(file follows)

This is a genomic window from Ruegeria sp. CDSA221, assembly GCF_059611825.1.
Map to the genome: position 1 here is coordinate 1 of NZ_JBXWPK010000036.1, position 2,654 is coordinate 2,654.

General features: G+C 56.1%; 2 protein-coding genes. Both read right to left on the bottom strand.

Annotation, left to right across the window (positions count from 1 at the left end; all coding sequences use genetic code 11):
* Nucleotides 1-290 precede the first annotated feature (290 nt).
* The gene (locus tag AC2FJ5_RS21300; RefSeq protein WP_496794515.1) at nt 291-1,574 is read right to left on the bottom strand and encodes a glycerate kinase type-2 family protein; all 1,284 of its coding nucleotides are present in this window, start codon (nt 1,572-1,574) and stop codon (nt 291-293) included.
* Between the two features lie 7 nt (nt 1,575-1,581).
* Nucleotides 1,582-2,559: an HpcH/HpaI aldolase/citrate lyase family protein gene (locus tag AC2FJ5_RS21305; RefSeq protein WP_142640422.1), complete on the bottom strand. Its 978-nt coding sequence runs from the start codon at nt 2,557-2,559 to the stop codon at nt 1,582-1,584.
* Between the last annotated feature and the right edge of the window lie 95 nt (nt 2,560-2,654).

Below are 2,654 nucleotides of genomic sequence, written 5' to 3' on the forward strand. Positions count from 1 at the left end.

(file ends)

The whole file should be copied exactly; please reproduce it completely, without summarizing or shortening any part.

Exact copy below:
This is a genomic window from Ruegeria sp. CDSA221, assembly GCF_059611825.1.
Map to the genome: position 1 here is coordinate 1 of NZ_JBXWPK010000036.1, position 2,654 is coordinate 2,654.

General features: G+C 56.1%; 2 protein-coding genes. Both read right to left on the bottom strand.

Annotation, left to right across the window (positions count from 1 at the left end; all coding sequences use genetic code 11):
* Nucleotides 1-290 precede the first annotated feature (290 nt).
* The gene (locus tag AC2FJ5_RS21300; RefSeq protein WP_496794515.1) at nt 291-1,574 is read right to left on the bottom strand and encodes a glycerate kinase type-2 family protein; all 1,284 of its coding nucleotides are present in this window, start codon (nt 1,572-1,574) and stop codon (nt 291-293) included.
* Between the two features lie 7 nt (nt 1,575-1,581).
* Nucleotides 1,582-2,559: an HpcH/HpaI aldolase/citrate lyase family protein gene (locus tag AC2FJ5_RS21305; RefSeq protein WP_142640422.1), complete on the bottom strand. Its 978-nt coding sequence runs from the start codon at nt 2,557-2,559 to the stop codon at nt 1,582-1,584.
* Between the last annotated feature and the right edge of the window lie 95 nt (nt 2,560-2,654).

Below are 2,654 nucleotides of genomic sequence, written 5' to 3' on the forward strand. Positions count from 1 at the left end.